"Dancing helps you heal"
- Corey Action
In North Oakland's Rockridge district, on a stretch of College Avenue nearby Diesel Books, Pegasus Books, George & Walt's, not far from new hip clothing store Dapper and scores of other mom & pops; in the 5400 block sandwiched in between The Rockrigde Masonic Center and the new eclectic Atomic Garden is the vibrant New Style Motherlode Dance Studio where, for the past seven years, Corey Action and his stable of able dance instructors have been teaching various forms of hip-hop based dance (including a Bay Area Style class) along with a healthy, positive outlook on life.
"Time For Some Action" boldly reads one poster in the window at 5451 College Ave. Inside, on one recent early evening, the place was packed with many urging the call to take action: dancing bodies, brimming with energy, all vibing to the pulsating music's groove that fused it all together. Owner, instructor, and recording artist Corey Action recently took time out to talk to AMOEBLOG about his studio and his passion, dance.
AMOEBLOG: Seven years for any small business, especially a teaching facility located in an expensive high rent area like you are in, means you have beaten the odds. To what do you attribute your success?
Karlheinz Stockhausen has died at the age of 79 at his home in Kuerten-Kettenberg, Germany. Regarded as one of the greatest musical visionaries of the 20th-century, he earned a great deal of respect and admiration from a cult following for his original and influential compositions, as well as for his authorship of new musical systems. But he’ll mostly be remembered as being one of the pivotal voices in the development of electronic music following World War Two. Though esteemed by many, he also earned a great amount of scorn from those who found his work to be “monotonous” or “unnecessary, useless and uninteresting”. He didn’t help his cause with his own awe-inspiring megalomania and eccentricities.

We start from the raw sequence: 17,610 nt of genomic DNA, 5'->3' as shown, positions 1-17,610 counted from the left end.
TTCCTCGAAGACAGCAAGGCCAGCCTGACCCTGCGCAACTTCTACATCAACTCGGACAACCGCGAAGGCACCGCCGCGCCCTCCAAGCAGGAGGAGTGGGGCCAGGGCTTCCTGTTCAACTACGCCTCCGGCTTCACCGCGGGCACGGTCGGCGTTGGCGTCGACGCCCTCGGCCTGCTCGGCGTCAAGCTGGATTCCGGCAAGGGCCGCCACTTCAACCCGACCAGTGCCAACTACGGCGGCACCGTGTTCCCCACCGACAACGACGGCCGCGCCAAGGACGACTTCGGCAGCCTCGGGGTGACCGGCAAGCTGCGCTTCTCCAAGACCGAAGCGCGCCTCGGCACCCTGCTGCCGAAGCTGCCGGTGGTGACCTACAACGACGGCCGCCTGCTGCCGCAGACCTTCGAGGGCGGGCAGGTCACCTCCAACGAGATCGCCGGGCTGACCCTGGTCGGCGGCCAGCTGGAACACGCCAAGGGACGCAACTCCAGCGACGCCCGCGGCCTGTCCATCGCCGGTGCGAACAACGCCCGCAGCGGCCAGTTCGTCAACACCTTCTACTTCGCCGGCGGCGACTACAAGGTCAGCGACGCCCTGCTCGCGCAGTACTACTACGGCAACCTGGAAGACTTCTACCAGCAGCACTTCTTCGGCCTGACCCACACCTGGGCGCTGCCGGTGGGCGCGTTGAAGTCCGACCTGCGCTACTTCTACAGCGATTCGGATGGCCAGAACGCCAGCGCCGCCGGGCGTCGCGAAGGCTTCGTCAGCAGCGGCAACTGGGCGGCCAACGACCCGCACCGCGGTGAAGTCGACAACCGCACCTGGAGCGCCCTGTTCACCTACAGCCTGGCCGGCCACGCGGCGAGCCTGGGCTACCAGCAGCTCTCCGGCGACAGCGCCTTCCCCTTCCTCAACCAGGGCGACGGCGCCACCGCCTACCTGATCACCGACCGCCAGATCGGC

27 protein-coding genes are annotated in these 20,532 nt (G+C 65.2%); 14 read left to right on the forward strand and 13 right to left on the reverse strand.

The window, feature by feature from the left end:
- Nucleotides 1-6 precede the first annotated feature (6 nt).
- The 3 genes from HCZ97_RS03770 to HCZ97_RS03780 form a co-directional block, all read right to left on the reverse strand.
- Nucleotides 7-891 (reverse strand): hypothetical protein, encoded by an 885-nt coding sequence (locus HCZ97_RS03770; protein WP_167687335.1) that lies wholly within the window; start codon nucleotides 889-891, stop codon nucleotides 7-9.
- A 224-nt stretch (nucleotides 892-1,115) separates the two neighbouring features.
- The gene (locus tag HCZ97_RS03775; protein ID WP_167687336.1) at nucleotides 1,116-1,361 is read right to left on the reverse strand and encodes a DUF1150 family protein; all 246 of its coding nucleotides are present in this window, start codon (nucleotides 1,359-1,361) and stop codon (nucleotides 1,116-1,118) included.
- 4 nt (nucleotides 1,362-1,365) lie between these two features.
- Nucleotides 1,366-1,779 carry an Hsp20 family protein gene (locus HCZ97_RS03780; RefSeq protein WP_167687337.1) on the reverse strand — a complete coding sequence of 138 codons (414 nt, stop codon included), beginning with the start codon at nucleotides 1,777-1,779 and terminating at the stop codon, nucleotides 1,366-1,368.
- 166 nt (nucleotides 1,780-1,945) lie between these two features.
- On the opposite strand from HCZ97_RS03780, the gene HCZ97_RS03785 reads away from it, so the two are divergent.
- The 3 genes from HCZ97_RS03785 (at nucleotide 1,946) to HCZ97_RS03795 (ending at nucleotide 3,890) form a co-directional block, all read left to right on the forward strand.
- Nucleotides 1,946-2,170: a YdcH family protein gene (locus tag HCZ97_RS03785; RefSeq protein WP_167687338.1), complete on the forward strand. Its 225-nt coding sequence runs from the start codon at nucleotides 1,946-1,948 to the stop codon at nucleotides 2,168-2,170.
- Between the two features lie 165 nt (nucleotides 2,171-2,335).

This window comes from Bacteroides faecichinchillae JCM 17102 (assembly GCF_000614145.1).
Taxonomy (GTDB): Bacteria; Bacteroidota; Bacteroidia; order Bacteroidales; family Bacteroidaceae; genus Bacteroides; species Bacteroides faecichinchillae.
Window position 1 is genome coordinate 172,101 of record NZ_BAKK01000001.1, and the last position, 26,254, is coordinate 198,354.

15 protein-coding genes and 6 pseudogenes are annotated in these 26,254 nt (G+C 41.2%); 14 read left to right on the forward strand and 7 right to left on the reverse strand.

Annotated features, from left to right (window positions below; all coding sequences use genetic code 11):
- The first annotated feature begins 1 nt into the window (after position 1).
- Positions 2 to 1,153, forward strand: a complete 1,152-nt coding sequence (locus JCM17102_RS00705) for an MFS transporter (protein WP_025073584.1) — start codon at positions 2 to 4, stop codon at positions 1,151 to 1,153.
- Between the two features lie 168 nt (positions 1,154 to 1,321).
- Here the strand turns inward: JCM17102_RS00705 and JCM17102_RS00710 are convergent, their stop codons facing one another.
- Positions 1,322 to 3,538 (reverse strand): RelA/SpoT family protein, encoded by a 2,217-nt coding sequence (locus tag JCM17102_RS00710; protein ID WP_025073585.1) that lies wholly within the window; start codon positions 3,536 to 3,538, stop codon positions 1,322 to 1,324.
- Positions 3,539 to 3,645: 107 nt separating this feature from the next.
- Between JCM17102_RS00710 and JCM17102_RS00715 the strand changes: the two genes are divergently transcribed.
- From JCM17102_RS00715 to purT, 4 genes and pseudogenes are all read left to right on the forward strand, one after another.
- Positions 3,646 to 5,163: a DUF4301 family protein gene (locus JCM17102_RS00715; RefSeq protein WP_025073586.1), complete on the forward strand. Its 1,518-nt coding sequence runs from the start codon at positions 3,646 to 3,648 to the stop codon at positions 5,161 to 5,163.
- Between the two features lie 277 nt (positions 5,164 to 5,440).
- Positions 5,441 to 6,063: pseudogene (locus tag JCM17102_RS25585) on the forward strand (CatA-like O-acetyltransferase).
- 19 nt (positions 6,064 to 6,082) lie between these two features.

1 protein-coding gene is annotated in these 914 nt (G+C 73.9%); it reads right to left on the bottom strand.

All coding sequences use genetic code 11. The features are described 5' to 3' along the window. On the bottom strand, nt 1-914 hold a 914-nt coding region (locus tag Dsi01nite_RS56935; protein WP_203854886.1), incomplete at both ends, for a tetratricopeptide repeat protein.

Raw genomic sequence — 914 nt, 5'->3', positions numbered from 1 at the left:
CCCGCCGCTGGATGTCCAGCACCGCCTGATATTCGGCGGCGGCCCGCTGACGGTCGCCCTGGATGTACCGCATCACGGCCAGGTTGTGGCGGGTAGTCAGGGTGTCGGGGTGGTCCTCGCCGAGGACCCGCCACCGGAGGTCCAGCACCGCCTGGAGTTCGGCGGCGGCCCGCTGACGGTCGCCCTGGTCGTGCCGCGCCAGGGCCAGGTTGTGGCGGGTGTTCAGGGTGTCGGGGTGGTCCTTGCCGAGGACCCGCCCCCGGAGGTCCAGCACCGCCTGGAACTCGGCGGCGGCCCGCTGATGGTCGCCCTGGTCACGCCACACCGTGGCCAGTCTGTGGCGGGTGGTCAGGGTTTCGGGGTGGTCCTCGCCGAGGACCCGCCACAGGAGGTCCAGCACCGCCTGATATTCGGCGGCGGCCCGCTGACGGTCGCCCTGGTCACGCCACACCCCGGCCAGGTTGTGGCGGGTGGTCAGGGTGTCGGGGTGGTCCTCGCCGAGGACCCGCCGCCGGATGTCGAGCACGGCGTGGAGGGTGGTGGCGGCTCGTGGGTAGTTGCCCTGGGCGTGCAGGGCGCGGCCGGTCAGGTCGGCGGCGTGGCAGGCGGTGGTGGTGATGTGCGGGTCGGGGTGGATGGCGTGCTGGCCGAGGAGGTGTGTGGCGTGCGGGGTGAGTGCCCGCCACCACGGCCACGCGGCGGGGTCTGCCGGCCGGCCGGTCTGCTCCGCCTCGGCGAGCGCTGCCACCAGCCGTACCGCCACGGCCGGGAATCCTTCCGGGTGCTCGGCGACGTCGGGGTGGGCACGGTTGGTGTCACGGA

But ultimately he was a man who influenced practically everyone from the Beatles (he’s pictured on the Sgt. Pepper album cover,) to the Kraut rock sounds of Can (Holger Czukay and Irmin Schmidt studied with him), to the psychedelic sounds of early Pink Floyd, to the unconventional rock worlds of Frank Zappa, Brian Eno, Sonic Youth, Coil and Björk to the world of jazz and beyond with the likes of Miles Davis, Charles Mingus, Anthony Braxton Herbie Hancock, Evan Parker, and to the newer breed of avant garde composers like Cornelius Cardew and Hugh Davies. Stockhausen is also generally regarded as one of the originators of techno, given his experimentation with electronics which included tape, oscillators and Ondes Martenot back in the fifties and his use of beats in the 1970’s.
More recently, he made news for his reaction to the attack on the World Trade Center. Not known outside the world of modern-music he became instantly infamous for calling the attack “the greatest work of art that is possible in the whole cosmos.” Needless to say, his comments drew outrage. He later apologized, saying that his allegorical remarks had been misunderstood and taken out of context. And just to get the story right, here is his statement.